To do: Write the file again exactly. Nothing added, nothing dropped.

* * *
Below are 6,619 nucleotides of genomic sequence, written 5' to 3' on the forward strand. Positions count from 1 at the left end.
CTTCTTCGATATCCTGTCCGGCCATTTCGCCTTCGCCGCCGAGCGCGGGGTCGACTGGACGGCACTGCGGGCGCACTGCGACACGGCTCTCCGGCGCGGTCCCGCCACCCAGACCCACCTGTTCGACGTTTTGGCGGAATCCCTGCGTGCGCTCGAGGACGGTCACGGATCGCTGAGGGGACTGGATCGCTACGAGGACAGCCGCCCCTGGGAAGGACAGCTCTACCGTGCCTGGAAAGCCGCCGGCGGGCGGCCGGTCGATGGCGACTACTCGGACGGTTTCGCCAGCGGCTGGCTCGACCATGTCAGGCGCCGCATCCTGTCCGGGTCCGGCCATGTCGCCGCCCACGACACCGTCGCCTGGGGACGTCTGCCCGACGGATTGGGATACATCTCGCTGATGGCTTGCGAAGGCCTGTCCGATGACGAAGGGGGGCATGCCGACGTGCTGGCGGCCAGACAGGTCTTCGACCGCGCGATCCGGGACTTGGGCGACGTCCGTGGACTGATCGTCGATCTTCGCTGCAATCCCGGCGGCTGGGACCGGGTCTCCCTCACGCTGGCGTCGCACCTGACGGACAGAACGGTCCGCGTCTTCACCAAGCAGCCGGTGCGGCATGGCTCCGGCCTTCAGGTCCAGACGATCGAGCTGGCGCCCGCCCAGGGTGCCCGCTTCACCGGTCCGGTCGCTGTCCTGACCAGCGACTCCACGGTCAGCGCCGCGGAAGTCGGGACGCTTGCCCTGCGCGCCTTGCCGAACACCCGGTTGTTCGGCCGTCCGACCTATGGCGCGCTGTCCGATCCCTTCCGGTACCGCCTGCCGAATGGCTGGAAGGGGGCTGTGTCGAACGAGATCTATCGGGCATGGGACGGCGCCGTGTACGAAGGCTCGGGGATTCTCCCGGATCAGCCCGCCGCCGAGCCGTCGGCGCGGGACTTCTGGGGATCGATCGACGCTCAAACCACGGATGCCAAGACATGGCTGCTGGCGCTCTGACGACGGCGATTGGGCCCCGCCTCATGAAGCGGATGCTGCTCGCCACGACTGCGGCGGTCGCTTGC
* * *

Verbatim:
Below are 6,619 nucleotides of genomic sequence, written 5' to 3' on the forward strand. Positions count from 1 at the left end.
CTTCTTCGATATCCTGTCCGGCCATTTCGCCTTCGCCGCCGAGCGCGGGGTCGACTGGACGGCACTGCGGGCGCACTGCGACACGGCTCTCCGGCGCGGTCCCGCCACCCAGACCCACCTGTTCGACGTTTTGGCGGAATCCCTGCGTGCGCTCGAGGACGGTCACGGATCGCTGAGGGGACTGGATCGCTACGAGGACAGCCGCCCCTGGGAAGGACAGCTCTACCGTGCCTGGAAAGCCGCCGGCGGGCGGCCGGTCGATGGCGACTACTCGGACGGTTTCGCCAGCGGCTGGCTCGACCATGTCAGGCGCCGCATCCTGTCCGGGTCCGGCCATGTCGCCGCCCACGACACCGTCGCCTGGGGACGTCTGCCCGACGGATTGGGATACATCTCGCTGATGGCTTGCGAAGGCCTGTCCGATGACGAAGGGGGGCATGCCGACGTGCTGGCGGCCAGACAGGTCTTCGACCGCGCGATCCGGGACTTGGGCGACGTCCGTGGACTGATCGTCGATCTTCGCTGCAATCCCGGCGGCTGGGACCGGGTCTCCCTCACGCTGGCGTCGCACCTGACGGACAGAACGGTCCGCGTCTTCACCAAGCAGCCGGTGCGGCATGGCTCCGGCCTTCAGGTCCAGACGATCGAGCTGGCGCCCGCCCAGGGTGCCCGCTTCACCGGTCCGGTCGCTGTCCTGACCAGCGACTCCACGGTCAGCGCCGCGGAAGTCGGGACGCTTGCCCTGCGCGCCTTGCCGAACACCCGGTTGTTCGGCCGTCCGACCTATGGCGCGCTGTCCGATCCCTTCCGGTACCGCCTGCCGAATGGCTGGAAGGGGGCTGTGTCGAACGAGATCTATCGGGCATGGGACGGCGCCGTGTACGAAGGCTCGGGGATTCTCCCGGATCAGCCCGCCGCCGAGCCGTCGGCGCGGGACTTCTGGGGATCGATCGACGCTCAAACCACGGATGCCAAGACATGGCTGCTGGCGCTCTGACGACGGCGATTGGGCCCCGCCTCATGAAGCGGATGCTGCTCGCCACGACTGCGGCGGTCGCTTGC